Attackers are sending phishing text messages which appear like authentic correspondence from famous brands, such as HelloFresh and Gousto, and thus are piggybacking from this booming marketplace for meal kit delivery services since the epidemic.
Centered in Berlin, HelloFresh SE is a German public-traded meal kit firm. The company is the biggest supplier of meal kits in the USA and operates also in Australia, Canada, New Zealand, Sweden, Western Europe, and Denmark. Whereas Gousto is a meal kit retailer based in Shepherds Bush, London, UK – established by Timo Boldt and James Carter and an SCA Investments Limited trading company. Gousto provides customers with ready-made, fresh ingredients, and easy-to-follow recipe kit boxes.
The meal-kit phishing operations were uncovered by researchers of Tessian and then several variations of the phishing pitch were published. Some of them are sent via SMS, some via WhatsApp. Some people have been asked to assess their experience. In terms of complexity, messages are widespread, from very persuasive to a Tessian example called “easy to spot,” which has various spelling errors.
“Your Gousto box is now delivered,” the phishing message read. “Enjoy the reoipej! Rate delivesy and enter wrize diaw at ‘URL’.”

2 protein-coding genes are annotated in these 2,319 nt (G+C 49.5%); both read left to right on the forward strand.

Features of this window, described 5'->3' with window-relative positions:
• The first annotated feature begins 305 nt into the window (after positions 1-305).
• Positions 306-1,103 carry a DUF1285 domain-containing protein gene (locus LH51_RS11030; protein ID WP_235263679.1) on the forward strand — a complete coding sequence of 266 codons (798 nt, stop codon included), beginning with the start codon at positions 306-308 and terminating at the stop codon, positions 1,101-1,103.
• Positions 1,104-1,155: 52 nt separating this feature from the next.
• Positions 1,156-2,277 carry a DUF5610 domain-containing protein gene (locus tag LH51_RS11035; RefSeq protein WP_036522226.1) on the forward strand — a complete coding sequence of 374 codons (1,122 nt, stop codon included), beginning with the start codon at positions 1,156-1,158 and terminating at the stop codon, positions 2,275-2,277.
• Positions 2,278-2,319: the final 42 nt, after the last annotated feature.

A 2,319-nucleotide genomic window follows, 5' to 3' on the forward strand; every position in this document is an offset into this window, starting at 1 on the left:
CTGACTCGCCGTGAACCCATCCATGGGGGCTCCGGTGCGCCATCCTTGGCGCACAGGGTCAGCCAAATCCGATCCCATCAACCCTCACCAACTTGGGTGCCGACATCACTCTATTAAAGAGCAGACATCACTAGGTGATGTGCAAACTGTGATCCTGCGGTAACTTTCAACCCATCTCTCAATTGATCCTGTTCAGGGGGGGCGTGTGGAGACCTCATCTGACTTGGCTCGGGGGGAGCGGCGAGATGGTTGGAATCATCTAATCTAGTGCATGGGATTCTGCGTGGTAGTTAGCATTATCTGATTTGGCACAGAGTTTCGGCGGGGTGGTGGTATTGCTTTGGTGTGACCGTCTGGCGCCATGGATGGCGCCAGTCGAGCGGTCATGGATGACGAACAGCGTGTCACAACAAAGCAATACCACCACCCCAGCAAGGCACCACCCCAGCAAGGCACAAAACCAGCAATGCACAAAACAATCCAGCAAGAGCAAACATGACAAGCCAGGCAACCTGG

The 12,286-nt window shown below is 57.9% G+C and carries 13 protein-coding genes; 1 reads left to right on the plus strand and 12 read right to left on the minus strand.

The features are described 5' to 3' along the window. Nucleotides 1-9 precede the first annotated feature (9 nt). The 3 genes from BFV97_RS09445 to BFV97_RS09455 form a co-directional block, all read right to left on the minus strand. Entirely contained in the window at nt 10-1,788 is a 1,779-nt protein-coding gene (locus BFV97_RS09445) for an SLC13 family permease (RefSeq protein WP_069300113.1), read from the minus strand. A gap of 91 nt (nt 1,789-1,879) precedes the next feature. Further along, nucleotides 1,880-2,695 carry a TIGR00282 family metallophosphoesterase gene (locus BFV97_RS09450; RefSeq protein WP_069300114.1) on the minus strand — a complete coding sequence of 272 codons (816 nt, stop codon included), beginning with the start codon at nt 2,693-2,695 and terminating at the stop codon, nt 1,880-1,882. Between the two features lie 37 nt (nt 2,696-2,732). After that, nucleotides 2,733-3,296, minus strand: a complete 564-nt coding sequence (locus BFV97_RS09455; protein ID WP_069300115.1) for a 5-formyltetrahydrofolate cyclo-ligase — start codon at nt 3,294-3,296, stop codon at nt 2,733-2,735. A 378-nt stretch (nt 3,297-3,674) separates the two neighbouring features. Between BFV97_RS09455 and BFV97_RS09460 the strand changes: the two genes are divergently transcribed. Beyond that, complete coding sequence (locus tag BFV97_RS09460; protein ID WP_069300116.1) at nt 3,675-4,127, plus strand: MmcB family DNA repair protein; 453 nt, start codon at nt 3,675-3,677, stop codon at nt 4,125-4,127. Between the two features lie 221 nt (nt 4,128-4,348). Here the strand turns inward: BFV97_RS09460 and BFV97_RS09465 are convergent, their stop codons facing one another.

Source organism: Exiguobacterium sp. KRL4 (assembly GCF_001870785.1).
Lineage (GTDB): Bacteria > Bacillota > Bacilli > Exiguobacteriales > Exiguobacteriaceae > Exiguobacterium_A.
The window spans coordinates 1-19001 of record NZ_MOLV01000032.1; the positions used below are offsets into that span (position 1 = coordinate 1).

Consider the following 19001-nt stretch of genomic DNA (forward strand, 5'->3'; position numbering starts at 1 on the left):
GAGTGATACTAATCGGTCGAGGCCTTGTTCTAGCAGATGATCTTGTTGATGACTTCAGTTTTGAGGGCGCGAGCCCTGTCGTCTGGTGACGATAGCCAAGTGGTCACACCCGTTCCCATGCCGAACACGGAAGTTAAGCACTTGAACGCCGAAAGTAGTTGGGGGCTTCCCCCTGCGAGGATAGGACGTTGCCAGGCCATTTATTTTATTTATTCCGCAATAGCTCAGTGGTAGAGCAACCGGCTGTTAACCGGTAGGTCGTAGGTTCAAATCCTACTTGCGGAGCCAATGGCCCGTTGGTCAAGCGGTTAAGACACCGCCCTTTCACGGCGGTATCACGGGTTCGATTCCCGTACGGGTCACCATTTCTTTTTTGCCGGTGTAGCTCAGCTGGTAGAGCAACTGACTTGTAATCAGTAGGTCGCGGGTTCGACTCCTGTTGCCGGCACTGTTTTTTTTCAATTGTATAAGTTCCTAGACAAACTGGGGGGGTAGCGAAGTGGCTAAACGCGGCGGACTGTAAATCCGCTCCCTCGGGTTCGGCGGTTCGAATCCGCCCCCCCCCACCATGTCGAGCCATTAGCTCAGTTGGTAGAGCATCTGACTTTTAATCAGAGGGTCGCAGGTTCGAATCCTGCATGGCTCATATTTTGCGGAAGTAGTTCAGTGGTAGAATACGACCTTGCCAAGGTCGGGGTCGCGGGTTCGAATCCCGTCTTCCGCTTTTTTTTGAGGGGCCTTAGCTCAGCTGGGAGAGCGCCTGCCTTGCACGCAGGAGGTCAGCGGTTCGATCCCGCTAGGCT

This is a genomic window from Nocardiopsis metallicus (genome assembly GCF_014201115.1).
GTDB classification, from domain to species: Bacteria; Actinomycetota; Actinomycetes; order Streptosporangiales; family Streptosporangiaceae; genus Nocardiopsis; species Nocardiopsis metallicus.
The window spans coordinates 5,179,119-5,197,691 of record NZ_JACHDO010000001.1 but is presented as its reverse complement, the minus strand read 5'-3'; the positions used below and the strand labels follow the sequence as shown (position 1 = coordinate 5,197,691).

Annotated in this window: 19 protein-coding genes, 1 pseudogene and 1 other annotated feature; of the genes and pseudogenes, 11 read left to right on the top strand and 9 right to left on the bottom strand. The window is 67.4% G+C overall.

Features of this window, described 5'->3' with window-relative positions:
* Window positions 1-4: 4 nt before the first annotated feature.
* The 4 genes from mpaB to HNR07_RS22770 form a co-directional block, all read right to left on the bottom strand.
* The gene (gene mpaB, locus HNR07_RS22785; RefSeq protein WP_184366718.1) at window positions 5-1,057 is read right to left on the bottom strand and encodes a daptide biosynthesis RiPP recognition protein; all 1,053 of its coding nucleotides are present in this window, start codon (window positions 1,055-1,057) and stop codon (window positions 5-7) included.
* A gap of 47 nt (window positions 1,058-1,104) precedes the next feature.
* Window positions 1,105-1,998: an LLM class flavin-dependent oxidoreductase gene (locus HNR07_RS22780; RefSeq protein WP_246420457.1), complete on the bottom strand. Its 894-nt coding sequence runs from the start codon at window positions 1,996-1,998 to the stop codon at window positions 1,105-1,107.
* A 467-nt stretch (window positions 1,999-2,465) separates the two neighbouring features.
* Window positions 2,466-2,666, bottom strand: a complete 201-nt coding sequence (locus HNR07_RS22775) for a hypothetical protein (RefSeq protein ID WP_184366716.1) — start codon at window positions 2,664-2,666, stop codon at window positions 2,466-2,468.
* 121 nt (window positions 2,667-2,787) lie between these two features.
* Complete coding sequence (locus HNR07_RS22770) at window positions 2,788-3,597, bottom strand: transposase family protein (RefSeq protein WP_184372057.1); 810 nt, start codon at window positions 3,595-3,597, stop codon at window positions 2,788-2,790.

Tessian added that, usually, thousands of these messages are sent simultaneously via SMS and WhatsApp.
Gousto however has alerted its clients of the scams by posting a message on their Twitter account: “We are aware that these emails/texts are in circulation, unfortunately, and we would advise against opening them. Our Info Tech team are looking into this suspicious activity.”
The increasing popularity of meal kits coincides with an increase in phishing attacks focused on SMS, known as “smishing,” around the world. Digital devices lack a lot of safety, they are all there and the emotional dependency with which many devices have grown makes customers vulnerable to shaking down. Meal kits have been established as an important weapon for cybercriminals to leverage against targets like other pandemic-related issues.
Commenting on the findings, Tim Sadler, CEO, and co-founder of Tessian said: “Throughout the pandemic, we’ve seen cyber-criminals jump on trending topics and impersonate well-known brands, with increasing sophistication. Often, scammers will register new web domains to set up convincing-looking fake websites, luring their victims to these pages using phishing scams, and then harvest valuable information.”
He further added, “These scams are getting harder and harder to spot, with the perpetrators regularly coming up with new tactics to convince users to follow their link and input their confidential data.”
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